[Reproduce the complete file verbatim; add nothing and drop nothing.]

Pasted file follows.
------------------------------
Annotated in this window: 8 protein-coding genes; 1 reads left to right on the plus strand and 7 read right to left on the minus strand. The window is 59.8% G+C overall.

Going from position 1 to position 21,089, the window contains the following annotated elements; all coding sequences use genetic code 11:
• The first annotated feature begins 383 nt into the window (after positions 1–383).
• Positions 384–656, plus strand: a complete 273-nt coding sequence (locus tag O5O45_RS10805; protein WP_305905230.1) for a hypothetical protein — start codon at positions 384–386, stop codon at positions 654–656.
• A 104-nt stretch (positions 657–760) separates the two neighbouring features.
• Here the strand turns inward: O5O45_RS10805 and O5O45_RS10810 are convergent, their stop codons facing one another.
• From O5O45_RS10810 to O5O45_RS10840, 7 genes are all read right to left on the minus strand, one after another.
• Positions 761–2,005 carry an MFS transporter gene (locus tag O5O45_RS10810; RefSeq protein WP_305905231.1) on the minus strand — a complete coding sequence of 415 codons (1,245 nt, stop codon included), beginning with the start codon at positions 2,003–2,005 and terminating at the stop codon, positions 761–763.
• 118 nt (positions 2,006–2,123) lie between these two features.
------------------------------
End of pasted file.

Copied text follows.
Annotated in this window: 8 protein-coding genes; 1 reads left to right on the plus strand and 7 read right to left on the minus strand. The window is 59.8% G+C overall.

Going from position 1 to position 21,089, the window contains the following annotated elements; all coding sequences use genetic code 11:
• The first annotated feature begins 383 nt into the window (after positions 1–383).
• Positions 384–656, plus strand: a complete 273-nt coding sequence (locus tag O5O45_RS10805; protein WP_305905230.1) for a hypothetical protein — start codon at positions 384–386, stop codon at positions 654–656.
• A 104-nt stretch (positions 657–760) separates the two neighbouring features.
• Here the strand turns inward: O5O45_RS10805 and O5O45_RS10810 are convergent, their stop codons facing one another.
• From O5O45_RS10810 to O5O45_RS10840, 7 genes are all read right to left on the minus strand, one after another.
• Positions 761–2,005 carry an MFS transporter gene (locus tag O5O45_RS10810; RefSeq protein WP_305905231.1) on the minus strand — a complete coding sequence of 415 codons (1,245 nt, stop codon included), beginning with the start codon at positions 2,003–2,005 and terminating at the stop codon, positions 761–763.
• 118 nt (positions 2,006–2,123) lie between these two features.